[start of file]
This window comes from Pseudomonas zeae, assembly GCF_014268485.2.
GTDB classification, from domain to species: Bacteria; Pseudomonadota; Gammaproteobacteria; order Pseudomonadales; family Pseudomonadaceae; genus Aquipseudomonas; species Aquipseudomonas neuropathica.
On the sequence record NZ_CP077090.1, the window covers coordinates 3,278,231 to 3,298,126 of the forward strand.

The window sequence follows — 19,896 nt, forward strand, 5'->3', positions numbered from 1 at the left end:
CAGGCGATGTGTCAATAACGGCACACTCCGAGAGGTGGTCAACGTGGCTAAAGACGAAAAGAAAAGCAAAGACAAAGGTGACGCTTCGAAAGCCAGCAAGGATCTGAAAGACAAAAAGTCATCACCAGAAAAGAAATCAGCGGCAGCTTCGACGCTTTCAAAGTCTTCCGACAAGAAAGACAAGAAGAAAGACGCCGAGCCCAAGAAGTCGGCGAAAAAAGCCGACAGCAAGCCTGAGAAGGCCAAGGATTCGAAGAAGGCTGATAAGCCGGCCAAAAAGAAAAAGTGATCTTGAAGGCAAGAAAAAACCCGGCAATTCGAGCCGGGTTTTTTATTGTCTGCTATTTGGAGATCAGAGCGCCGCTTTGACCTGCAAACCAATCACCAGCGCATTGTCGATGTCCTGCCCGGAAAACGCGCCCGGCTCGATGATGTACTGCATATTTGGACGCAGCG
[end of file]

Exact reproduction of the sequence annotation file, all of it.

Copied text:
This window comes from Pseudomonas zeae, assembly GCF_014268485.2.
GTDB classification, from domain to species: Bacteria; Pseudomonadota; Gammaproteobacteria; order Pseudomonadales; family Pseudomonadaceae; genus Aquipseudomonas; species Aquipseudomonas neuropathica.
On the sequence record NZ_CP077090.1, the window covers coordinates 3,278,231 to 3,298,126 of the forward strand.

The window sequence follows — 19,896 nt, forward strand, 5'->3', positions numbered from 1 at the left end:
CAGGCGATGTGTCAATAACGGCACACTCCGAGAGGTGGTCAACGTGGCTAAAGACGAAAAGAAAAGCAAAGACAAAGGTGACGCTTCGAAAGCCAGCAAGGATCTGAAAGACAAAAAGTCATCACCAGAAAAGAAATCAGCGGCAGCTTCGACGCTTTCAAAGTCTTCCGACAAGAAAGACAAGAAGAAAGACGCCGAGCCCAAGAAGTCGGCGAAAAAAGCCGACAGCAAGCCTGAGAAGGCCAAGGATTCGAAGAAGGCTGATAAGCCGGCCAAAAAGAAAAAGTGATCTTGAAGGCAAGAAAAAACCCGGCAATTCGAGCCGGGTTTTTTATTGTCTGCTATTTGGAGATCAGAGCGCCGCTTTGACCTGCAAACCAATCACCAGCGCATTGTCGATGTCCTGCCCGGAAAACGCGCCCGGCTCGATGATGTACTGCATATTTGGACGCAGCG